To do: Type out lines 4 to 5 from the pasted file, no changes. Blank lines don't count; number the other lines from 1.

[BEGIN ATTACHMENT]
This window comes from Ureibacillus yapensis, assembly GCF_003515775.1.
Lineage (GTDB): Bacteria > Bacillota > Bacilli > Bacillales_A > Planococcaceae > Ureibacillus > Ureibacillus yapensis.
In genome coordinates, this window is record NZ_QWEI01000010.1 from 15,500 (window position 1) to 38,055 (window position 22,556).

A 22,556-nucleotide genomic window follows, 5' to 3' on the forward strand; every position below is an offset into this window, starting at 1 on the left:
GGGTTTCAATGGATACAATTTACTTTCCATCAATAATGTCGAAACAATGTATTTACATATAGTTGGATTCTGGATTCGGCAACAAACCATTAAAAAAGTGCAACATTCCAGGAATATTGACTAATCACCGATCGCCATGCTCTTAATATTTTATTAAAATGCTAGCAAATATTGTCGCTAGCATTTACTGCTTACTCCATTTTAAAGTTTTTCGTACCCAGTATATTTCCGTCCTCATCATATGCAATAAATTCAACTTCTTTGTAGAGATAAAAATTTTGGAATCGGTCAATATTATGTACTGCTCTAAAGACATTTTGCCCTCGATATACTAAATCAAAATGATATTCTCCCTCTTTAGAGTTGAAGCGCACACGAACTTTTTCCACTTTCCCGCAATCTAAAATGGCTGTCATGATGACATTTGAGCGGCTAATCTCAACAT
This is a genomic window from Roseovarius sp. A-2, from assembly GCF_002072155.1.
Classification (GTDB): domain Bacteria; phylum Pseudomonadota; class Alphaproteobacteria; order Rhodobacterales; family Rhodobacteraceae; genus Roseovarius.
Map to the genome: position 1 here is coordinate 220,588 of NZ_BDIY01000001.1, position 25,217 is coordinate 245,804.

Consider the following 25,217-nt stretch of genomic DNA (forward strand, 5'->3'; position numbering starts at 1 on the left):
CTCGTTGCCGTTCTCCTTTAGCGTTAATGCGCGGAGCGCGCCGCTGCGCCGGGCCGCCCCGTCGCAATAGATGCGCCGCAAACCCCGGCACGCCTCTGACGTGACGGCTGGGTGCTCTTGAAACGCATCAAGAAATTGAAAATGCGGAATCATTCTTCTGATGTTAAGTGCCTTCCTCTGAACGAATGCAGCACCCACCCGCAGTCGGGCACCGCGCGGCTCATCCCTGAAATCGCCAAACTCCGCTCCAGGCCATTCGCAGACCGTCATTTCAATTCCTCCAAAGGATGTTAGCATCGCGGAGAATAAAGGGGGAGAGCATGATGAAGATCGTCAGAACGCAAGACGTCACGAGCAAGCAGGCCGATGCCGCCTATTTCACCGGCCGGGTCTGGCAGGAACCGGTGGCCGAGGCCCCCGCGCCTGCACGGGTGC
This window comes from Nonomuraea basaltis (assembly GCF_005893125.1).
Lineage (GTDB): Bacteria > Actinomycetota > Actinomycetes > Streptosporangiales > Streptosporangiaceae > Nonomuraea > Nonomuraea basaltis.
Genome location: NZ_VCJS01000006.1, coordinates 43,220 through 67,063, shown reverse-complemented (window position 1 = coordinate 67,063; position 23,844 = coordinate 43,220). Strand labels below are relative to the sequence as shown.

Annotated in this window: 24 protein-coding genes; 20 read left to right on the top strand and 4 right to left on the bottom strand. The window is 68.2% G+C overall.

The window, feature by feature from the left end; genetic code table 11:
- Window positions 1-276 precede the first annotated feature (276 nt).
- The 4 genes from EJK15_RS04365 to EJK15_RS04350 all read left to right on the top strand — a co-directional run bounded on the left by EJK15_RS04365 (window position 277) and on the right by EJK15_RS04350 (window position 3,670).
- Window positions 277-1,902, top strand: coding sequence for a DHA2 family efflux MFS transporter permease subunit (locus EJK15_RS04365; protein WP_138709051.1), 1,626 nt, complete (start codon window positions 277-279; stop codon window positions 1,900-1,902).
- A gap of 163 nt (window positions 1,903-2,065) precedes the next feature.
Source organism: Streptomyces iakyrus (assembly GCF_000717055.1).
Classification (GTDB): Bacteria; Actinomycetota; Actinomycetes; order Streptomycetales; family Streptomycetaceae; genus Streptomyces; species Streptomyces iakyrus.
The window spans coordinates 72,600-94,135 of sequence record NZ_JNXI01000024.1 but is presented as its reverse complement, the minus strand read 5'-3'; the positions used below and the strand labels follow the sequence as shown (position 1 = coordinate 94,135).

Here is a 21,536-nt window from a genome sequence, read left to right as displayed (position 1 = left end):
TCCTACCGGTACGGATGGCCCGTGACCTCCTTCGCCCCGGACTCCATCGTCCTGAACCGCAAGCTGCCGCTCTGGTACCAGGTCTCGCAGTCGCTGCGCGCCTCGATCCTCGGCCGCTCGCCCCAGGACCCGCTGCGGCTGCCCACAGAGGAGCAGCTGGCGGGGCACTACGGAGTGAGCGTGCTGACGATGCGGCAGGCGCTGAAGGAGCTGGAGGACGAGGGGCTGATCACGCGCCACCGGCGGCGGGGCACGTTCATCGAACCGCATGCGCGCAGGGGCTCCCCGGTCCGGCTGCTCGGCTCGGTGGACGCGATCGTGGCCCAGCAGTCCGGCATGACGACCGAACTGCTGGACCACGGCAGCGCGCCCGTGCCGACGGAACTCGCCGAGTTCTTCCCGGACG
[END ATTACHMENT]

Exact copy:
A 22,556-nucleotide genomic window follows, 5' to 3' on the forward strand; every position below is an offset into this window, starting at 1 on the left:
GGGTTTCAATGGATACAATTTACTTTCCATCAATAATGTCGAAACAATGTATTTACATATAGTTGGATTCTGGATTCGGCAACAAACCATTAAAAAAGTGCAACATTCCAGGAATATTGACTAATCACCGATCGCCATGCTCTTAATATTTTATTAAAATGCTAGCAAATATTGTCGCTAGCATTTACTGCTTACTCCATTTTAAAGTTTTTCGTACCCAGTATATTTCCGTCCTCATCATATGCAATAAATTCAACTTCTTTGTAGAGATAAAAATTTTGGAATCGGTCAATATTATGTACTGCTCTAAAGACATTTTGCCCTCGATATACTAAATCAAAATGATATTCTCCCTCTTTAGAGTTGAAGCGCACACGAACTTTTTCCACTTTCCCGCAATCTAAAATGGCTGTCATGATGACATTTGAGCGGCTAATCTCAACAT